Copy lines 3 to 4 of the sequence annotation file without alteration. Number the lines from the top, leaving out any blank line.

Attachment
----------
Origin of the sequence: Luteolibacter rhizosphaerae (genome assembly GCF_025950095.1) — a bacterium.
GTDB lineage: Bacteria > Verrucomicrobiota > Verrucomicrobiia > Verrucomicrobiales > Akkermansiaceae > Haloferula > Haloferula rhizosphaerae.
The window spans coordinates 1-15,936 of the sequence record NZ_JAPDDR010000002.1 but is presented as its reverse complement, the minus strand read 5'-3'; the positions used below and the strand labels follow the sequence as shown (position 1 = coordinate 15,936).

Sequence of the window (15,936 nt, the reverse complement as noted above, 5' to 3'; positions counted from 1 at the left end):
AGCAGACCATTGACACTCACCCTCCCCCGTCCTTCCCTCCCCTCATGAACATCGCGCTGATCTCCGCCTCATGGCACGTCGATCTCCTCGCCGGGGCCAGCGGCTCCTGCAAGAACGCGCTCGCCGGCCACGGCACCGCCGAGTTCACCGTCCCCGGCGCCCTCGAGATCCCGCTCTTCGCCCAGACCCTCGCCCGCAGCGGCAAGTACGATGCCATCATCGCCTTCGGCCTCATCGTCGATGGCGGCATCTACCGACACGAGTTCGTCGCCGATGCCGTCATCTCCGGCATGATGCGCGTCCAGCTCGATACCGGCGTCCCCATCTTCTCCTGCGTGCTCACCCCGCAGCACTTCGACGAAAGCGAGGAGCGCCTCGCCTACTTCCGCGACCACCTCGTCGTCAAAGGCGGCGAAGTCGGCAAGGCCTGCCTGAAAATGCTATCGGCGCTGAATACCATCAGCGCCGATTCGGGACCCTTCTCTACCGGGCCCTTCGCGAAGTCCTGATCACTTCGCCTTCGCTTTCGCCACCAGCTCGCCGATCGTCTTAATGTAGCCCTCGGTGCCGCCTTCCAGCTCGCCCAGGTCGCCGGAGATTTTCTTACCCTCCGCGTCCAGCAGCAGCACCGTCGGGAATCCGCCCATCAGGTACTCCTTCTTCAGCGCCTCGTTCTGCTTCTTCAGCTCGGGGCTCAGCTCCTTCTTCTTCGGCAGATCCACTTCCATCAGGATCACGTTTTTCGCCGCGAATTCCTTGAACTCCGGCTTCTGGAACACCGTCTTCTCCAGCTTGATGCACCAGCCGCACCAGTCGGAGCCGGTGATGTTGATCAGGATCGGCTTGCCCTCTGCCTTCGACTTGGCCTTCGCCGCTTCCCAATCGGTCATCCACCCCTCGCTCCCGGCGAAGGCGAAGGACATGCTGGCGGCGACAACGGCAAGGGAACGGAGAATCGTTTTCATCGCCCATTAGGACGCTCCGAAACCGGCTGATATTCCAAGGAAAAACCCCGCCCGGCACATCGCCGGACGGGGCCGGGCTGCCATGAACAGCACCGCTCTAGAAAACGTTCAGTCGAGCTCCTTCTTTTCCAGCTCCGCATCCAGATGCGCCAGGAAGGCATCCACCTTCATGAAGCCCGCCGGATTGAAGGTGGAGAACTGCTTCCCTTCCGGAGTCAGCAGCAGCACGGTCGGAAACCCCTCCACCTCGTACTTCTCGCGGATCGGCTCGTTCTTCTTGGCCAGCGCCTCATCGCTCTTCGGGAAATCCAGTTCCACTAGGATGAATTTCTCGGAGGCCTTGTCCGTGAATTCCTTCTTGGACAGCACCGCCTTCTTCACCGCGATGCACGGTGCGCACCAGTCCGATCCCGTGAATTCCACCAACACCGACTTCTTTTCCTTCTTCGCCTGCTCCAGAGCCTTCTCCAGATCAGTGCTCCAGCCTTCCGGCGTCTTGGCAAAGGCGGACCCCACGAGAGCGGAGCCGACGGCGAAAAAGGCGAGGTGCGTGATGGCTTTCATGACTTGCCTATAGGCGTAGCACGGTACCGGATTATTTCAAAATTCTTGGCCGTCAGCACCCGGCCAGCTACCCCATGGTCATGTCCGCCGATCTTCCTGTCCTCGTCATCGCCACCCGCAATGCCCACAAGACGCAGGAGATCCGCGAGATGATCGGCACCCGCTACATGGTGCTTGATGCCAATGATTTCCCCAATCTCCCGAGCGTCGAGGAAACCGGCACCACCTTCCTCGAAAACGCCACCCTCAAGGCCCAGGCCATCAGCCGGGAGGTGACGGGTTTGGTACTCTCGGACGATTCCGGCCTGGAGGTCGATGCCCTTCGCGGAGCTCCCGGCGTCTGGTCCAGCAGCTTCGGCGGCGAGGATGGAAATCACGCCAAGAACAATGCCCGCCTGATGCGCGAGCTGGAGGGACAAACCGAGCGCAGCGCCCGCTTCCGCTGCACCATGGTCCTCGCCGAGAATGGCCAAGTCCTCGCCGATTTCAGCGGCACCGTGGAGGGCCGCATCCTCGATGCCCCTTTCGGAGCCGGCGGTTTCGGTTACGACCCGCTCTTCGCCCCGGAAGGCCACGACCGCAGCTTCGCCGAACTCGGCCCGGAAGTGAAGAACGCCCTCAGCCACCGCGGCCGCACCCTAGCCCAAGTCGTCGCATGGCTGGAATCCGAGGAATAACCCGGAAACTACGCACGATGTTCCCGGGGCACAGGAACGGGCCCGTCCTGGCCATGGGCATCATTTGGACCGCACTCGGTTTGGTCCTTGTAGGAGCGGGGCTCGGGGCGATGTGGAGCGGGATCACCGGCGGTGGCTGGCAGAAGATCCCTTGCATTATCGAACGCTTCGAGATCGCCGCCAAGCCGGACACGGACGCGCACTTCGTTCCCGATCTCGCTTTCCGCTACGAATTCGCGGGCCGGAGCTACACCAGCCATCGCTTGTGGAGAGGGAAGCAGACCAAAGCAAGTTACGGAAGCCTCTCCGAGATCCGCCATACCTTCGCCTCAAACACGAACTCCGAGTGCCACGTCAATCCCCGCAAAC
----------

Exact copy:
The window spans coordinates 1-15,936 of the sequence record NZ_JAPDDR010000002.1 but is presented as its reverse complement, the minus strand read 5'-3'; the positions used below and the strand labels follow the sequence as shown (position 1 = coordinate 15,936).

Sequence of the window (15,936 nt, the reverse complement as noted above, 5' to 3'; positions counted from 1 at the left end):